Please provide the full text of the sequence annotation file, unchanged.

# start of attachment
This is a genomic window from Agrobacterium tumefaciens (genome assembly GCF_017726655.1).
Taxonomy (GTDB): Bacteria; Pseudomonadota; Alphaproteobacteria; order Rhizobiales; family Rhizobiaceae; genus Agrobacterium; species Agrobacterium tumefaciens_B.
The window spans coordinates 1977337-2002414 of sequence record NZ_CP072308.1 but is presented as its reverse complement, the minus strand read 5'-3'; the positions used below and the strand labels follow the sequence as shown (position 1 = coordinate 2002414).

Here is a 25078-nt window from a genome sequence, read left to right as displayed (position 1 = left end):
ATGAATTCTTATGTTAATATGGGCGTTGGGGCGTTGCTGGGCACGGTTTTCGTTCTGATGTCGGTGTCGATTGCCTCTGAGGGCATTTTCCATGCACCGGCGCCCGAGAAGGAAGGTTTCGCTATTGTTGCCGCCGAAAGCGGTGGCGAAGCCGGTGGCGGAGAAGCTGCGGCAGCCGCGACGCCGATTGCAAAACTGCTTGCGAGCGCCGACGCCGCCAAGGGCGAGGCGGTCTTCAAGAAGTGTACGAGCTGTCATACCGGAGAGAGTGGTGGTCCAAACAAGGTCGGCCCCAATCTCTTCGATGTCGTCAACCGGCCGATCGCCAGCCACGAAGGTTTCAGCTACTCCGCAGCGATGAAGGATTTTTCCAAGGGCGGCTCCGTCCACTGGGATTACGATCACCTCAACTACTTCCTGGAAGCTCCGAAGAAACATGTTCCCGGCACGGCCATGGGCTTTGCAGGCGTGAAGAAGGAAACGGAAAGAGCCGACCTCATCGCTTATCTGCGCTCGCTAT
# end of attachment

This is a genomic window from Agrobacterium tumefaciens (genome assembly GCF_017726655.1).
Taxonomy (GTDB): Bacteria; Pseudomonadota; Alphaproteobacteria; order Rhizobiales; family Rhizobiaceae; genus Agrobacterium; species Agrobacterium tumefaciens_B.
The window spans coordinates 1977337-2002414 of sequence record NZ_CP072308.1 but is presented as its reverse complement, the minus strand read 5'-3'; the positions used below and the strand labels follow the sequence as shown (position 1 = coordinate 2002414).

Here is a 25078-nt window from a genome sequence, read left to right as displayed (position 1 = left end):
ATGAATTCTTATGTTAATATGGGCGTTGGGGCGTTGCTGGGCACGGTTTTCGTTCTGATGTCGGTGTCGATTGCCTCTGAGGGCATTTTCCATGCACCGGCGCCCGAGAAGGAAGGTTTCGCTATTGTTGCCGCCGAAAGCGGTGGCGAAGCCGGTGGCGGAGAAGCTGCGGCAGCCGCGACGCCGATTGCAAAACTGCTTGCGAGCGCCGACGCCGCCAAGGGCGAGGCGGTCTTCAAGAAGTGTACGAGCTGTCATACCGGAGAGAGTGGTGGTCCAAACAAGGTCGGCCCCAATCTCTTCGATGTCGTCAACCGGCCGATCGCCAGCCACGAAGGTTTCAGCTACTCCGCAGCGATGAAGGATTTTTCCAAGGGCGGCTCCGTCCACTGGGATTACGATCACCTCAACTACTTCCTGGAAGCTCCGAAGAAACATGTTCCCGGCACGGCCATGGGCTTTGCAGGCGTGAAGAAGGAAACGGAAAGAGCCGACCTCATCGCTTATCTGCGCTCGCTAT